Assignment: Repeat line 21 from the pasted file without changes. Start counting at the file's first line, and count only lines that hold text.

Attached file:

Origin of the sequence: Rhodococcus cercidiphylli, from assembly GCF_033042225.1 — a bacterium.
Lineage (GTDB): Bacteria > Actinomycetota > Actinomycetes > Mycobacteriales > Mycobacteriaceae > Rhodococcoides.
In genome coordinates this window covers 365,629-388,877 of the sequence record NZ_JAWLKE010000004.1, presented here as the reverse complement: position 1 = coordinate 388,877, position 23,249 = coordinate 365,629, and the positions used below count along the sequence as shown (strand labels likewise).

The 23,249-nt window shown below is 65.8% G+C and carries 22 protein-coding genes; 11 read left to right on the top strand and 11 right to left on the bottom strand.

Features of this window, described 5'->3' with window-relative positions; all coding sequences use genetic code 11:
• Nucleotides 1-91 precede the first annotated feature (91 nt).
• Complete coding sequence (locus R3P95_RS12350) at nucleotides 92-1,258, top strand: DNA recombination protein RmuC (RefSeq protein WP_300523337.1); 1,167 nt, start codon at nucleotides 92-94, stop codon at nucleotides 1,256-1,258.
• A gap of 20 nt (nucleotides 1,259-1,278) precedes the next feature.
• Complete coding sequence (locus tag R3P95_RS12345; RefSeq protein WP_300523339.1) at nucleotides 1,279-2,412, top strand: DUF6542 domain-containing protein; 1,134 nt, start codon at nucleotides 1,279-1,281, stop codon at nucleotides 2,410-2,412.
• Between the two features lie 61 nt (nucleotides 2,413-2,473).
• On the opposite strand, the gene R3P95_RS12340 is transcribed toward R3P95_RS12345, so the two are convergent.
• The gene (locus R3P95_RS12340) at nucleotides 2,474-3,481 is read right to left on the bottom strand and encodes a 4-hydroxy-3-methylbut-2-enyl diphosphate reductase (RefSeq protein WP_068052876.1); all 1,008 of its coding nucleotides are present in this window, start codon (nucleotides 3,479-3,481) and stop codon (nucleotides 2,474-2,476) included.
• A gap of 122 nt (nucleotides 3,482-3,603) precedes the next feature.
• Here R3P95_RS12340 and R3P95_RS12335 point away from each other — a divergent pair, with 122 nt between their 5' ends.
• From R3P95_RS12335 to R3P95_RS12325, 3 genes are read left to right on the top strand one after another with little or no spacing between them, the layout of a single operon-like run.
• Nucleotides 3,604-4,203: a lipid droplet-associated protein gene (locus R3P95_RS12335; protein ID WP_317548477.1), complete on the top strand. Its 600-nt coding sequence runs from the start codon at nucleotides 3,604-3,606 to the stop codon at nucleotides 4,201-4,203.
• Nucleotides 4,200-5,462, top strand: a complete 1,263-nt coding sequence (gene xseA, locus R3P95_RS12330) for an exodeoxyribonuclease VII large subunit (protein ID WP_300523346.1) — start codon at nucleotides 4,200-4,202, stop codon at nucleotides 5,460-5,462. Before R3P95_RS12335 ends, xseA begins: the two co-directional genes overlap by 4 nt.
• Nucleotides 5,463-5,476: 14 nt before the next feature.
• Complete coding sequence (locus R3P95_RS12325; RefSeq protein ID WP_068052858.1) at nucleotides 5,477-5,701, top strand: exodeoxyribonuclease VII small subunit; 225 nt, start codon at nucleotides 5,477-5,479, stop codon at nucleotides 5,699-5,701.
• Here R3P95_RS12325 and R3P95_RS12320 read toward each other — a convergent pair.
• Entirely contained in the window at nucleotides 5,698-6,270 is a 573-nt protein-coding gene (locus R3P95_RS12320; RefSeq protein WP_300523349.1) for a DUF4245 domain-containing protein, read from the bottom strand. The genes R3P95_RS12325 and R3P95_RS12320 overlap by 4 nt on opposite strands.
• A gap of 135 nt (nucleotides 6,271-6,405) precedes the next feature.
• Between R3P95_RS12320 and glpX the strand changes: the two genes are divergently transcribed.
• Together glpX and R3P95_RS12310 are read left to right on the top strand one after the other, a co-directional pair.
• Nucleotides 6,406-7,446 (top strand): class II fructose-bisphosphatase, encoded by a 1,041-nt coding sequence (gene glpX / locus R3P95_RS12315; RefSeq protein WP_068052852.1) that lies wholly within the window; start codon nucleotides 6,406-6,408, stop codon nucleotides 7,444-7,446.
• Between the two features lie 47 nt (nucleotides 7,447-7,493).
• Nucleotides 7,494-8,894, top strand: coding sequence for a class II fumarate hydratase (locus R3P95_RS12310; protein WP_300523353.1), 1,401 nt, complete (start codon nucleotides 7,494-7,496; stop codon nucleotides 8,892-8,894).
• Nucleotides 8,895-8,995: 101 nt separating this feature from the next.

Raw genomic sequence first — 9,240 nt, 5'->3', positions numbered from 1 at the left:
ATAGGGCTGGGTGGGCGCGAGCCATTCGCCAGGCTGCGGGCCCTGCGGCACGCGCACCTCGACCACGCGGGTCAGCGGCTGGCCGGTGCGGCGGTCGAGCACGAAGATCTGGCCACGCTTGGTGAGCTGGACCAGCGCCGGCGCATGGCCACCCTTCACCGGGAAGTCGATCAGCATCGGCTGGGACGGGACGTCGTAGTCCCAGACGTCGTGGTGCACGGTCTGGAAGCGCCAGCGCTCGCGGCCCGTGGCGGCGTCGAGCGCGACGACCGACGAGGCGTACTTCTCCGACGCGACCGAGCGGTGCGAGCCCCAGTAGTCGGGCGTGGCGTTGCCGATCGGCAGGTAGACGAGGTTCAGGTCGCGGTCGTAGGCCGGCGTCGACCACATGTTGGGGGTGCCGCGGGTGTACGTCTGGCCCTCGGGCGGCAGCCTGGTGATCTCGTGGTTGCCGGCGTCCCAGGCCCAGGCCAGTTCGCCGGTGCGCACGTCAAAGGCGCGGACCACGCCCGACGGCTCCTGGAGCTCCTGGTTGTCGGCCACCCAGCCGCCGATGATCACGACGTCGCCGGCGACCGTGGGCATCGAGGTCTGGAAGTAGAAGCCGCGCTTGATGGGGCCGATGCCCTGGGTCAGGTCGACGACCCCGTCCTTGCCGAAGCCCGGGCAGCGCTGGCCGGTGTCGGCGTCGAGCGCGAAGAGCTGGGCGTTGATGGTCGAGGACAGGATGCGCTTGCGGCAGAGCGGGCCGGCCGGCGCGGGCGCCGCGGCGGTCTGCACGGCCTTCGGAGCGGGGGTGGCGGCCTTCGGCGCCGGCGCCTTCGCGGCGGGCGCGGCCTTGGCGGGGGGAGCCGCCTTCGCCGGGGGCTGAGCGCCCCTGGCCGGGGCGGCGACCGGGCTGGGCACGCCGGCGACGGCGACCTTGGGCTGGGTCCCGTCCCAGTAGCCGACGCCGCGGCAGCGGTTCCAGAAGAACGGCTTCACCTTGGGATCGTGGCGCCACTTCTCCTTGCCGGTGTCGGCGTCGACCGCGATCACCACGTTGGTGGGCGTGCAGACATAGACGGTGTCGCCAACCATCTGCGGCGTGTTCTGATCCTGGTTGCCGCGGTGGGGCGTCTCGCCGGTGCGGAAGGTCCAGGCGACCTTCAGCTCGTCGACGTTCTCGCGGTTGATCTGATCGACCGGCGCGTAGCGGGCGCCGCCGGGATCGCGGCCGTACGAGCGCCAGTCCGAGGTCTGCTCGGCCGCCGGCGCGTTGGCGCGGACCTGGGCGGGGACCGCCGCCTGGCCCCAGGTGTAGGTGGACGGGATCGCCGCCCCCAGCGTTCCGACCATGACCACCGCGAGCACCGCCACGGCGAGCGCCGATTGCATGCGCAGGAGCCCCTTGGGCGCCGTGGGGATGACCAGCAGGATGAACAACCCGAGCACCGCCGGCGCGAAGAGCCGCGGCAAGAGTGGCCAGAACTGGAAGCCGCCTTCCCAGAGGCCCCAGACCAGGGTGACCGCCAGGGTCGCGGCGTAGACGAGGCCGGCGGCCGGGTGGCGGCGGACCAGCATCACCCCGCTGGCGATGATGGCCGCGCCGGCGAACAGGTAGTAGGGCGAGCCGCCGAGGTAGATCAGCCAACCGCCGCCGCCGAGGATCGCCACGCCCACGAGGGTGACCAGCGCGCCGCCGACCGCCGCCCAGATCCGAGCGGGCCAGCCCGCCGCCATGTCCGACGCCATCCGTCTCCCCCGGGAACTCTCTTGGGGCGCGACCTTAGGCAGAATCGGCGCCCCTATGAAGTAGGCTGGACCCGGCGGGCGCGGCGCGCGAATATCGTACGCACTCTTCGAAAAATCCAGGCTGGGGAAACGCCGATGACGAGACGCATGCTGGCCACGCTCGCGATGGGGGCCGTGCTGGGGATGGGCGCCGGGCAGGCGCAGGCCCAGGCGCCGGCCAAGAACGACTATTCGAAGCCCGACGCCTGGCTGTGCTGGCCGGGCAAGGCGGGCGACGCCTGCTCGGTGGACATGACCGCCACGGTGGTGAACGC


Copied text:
• Entirely contained in the window at nucleotides 5,698-6,270 is a 573-nt protein-coding gene (locus R3P95_RS12320; RefSeq protein WP_300523349.1) for a DUF4245 domain-containing protein, read from the bottom strand. The genes R3P95_RS12325 and R3P95_RS12320 overlap by 4 nt on opposite strands.